+5 #22 feminists ARE psychopaths or didn't you get the memoDr Darryl Jewett 2014-12-10 02:53
Psychopaths (a) lack empathy, remorse, shame, guilt, and agency (b) demonstrate no analytical skills or logic, (c) are glib, insincere, disingenuous and present with shallow affect, (d) are solipsistic, parasitic, opportunistic, manipulative, deceitful and duplicitous, (e) are irresponsible and blame others for the consequences of their own misbehavior, (f) lie compulsively and pathologically, (g) are short-sighted and unable to plan ahead, (h) have an inflated sense of entitlement, (i) are hypocrites and believe the rules apply to everyone except them, (j) contribute nothing to solving problems except telling others what to do and make themselves look good by making others look bad, (k) are uncivilized animals devoid of conscience and depend upon constant affirmation by others of their existence, (l) are authoritarian and demonstrate no independent thought, and (m) use childish defense mechanisms like projection, compartmentaliz ation and rationalization
+3 #21 @ Pres./FounderDr Darryl Jewett 2014-12-01 17:01
"If shared custody is NOT awarded, judge will provide facts to defend a decision. If custody is NOT supported by a parent, the parent amenable to sharing will be awarded full custody and the non-cooperative parent will have no less than 2 nites/wk..."

The system of family law is populated by psychopaths. Psychopaths have no analytical skills or logic. False allegations of DV, rape or child abuse are all the facts a judge needs to award a mother custody. Since false allegations require no proof, judges do not hold mothers responsible or accountable for them (VAWA) and judges are rewarded for indulging them, then a mother can make as many as she wants. Until laws like VAWA which allow mothers to make false allegations with impunity and for profit are eliminated and mothers are punished, then presumption of shared parenting is not possible. Attorneys, judges and the rest of the DV industry continue to profit as fathers spend all their money defending them selves.
+2 #20 Coordinatorkurtbrenneman 2014-11-29 17:52
hey doc(s) check out New Zealand reforms 2015 and related platform https://www.facebook.com/pages/Family-Law-Platform/624892837619742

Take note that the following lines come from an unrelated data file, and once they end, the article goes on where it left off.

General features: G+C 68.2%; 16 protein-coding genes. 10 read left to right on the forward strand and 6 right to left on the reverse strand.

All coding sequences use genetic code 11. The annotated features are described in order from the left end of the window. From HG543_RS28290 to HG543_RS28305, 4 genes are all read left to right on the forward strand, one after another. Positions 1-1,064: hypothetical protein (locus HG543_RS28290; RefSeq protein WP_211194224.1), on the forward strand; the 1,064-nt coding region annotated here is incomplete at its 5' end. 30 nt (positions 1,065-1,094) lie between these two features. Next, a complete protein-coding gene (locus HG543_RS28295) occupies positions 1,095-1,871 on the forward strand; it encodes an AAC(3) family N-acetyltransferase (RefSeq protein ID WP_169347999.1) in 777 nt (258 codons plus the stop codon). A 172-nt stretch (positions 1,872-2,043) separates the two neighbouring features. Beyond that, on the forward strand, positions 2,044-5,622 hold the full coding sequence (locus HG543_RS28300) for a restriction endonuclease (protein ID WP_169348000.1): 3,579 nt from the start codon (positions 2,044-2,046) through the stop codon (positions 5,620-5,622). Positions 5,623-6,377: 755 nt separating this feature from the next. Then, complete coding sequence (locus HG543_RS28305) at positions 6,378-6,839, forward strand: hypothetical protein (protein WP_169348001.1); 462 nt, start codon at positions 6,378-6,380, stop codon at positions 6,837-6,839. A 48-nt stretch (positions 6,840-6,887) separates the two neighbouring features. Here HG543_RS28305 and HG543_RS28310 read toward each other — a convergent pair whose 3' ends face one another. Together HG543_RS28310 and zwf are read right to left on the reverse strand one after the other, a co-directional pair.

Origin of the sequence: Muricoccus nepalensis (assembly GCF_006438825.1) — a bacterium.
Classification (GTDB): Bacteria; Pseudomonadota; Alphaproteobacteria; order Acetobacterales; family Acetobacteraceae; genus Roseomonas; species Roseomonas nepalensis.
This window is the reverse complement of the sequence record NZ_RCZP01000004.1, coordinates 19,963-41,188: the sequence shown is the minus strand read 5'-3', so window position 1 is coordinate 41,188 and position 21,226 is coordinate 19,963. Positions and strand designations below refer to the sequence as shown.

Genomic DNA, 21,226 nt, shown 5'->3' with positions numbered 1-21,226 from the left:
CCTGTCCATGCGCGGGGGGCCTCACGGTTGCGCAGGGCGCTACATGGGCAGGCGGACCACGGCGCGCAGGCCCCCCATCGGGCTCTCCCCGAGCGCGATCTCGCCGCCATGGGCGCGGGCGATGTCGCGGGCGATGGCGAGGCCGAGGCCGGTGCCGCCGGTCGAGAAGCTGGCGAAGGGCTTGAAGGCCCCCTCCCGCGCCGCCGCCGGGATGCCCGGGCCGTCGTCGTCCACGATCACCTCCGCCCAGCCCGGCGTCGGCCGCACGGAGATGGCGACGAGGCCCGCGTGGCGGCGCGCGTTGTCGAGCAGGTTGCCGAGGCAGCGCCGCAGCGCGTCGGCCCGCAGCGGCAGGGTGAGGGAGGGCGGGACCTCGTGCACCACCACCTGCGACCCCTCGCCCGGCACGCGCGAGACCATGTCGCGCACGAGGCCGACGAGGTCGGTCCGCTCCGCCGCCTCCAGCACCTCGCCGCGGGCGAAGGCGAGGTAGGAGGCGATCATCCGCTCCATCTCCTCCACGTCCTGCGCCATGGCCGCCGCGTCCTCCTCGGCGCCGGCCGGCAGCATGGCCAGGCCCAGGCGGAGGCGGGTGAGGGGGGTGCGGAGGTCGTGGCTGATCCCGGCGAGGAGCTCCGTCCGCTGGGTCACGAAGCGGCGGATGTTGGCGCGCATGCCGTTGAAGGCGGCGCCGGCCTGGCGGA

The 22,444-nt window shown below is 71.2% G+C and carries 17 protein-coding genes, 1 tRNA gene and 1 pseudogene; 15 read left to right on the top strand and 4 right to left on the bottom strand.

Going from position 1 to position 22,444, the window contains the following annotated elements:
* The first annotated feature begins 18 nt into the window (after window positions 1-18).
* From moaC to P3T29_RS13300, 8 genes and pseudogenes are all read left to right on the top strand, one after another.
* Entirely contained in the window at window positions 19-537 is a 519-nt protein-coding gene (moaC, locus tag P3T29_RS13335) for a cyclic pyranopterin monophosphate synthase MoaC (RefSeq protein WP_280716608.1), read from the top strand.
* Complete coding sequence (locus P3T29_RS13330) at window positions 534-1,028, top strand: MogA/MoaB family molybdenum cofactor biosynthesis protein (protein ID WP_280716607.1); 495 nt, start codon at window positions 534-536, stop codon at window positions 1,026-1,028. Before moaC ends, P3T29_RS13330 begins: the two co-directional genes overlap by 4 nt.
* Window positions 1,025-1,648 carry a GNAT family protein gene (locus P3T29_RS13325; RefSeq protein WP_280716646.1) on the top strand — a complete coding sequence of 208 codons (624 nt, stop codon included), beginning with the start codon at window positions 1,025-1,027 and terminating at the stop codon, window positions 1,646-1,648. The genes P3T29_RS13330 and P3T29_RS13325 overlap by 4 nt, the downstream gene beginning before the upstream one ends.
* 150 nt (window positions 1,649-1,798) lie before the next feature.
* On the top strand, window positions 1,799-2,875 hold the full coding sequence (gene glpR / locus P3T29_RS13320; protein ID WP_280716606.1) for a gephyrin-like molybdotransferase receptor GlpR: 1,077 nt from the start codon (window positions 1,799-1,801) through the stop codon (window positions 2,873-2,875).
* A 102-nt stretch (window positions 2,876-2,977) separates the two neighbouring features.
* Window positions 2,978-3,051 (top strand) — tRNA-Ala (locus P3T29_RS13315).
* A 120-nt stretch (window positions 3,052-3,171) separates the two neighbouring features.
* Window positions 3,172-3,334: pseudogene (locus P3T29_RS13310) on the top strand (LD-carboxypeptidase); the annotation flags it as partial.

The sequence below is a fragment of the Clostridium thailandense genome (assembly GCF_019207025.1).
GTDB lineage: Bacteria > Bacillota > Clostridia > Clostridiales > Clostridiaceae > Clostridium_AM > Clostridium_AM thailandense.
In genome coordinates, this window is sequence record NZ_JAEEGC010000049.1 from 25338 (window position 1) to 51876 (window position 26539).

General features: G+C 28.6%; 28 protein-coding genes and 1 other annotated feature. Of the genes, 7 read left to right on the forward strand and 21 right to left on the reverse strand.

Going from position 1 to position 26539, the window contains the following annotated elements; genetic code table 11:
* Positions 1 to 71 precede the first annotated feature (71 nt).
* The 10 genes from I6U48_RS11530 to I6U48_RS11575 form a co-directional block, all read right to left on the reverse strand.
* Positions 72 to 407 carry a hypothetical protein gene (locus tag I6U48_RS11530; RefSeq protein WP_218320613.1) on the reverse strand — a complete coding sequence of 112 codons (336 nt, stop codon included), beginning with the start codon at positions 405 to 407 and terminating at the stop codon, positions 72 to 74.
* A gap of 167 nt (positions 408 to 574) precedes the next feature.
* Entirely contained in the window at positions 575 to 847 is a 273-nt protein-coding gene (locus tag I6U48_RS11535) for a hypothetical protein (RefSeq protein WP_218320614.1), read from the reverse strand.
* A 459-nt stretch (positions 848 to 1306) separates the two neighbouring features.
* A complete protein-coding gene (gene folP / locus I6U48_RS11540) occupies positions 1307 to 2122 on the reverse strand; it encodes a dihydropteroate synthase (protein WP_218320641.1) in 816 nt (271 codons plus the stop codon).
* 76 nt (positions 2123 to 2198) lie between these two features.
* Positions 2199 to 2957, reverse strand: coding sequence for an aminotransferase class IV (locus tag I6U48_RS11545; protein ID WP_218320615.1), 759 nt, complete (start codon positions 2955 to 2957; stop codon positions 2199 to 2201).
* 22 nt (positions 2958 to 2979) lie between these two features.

+3 #19 Coordinatorkurtbrenneman 2014-11-28 13:58
The overwhelming consensus at the Divorce Corp. Family Law Conference, 11/14/2014, was that money and the loss of family resources in divorce conflict is the overarching primary threat to parents, children, and society. How do we most effectively take money off the table and out of the equation?

Is taking money off the table our primary objective? If not, what is it? If so, are priorities and resources aligned with this objective?

For example: Is it easier to explain, propose, and gain majority support for joint custody and equal parenting time, or demonstrate and propose a uniform child support system that eliminates the financial incentive to seek primary custody and possession of the children in the first place?
+4 #18 Pres./FounderPCLEMSC 2014-11-27 14:38
.Darryl, family law is NOT populated by psychopaths. That kind of generalization is not helpful. It IS populated by anti-male feminists of all types, as well as greedy, self-serving people of all types. Read Dr. Stephen Baskerville's book, "TAKEN INTO CUSTODY" for an in-depth commentary on family law profiteering.
+4 #17 the problem is not governments and lawsDr Darryl Jewett 2014-11-21 16:49
There have always been and always will be bad governments and laws. National Parents Organization changed its name from Fathers and Families. The latter described the problem much more accurately. Men and fathers are victims of women and feminists. The name "NPO" misrepresents the problem as governments and laws. People in the MRM have to stop reframing the problem by blaming the irresponsible choices and behavior of women as a fault of governments and laws. Or stress, hormones, circumstances, income and/or especially men. The problem is the irresponsible choices and behavior of women and feminists. Period. Almost all victims of family law are men. NOT women. And even when a rare woman is the victim of family law, consequences for her aren't nearly as bad as they are for a man. By inviting women in to solve the problem by portraying themselves as victims when they are not only perpetuates the problem and all the solutions will be for women at the further expense of men.
+2 #16 @ jDr Darryl Jewett 2014-11-21 16:35
"When will NPO get serious about all this?"

In deed. I've been reading NPO for years and have learned a lot from Robert Franklin and Ned Holstein about family law. Unfortunately, law is not a solution to our dilemma. Plato 2,500 years ago wrote: "Responsible people don't need laws to be responsible and irresponsible people will always find ways to violate laws." The problem with family law is that it exists. There is no way to administer it responsibly. Especially as long as women represent a growing majority of the population and electorate and keep voting themselves rights without responsibilitie s at the expense of the lives and livelihoods of men. More laws are not a solution. Only elimination of all existing laws. As long as women are allowed to vote, they will manipulate the public with the spectacle of their chronic victimhood and governments will acquiesce by persecuting men and children. Vicki has offered no meaningful solutions but more problems.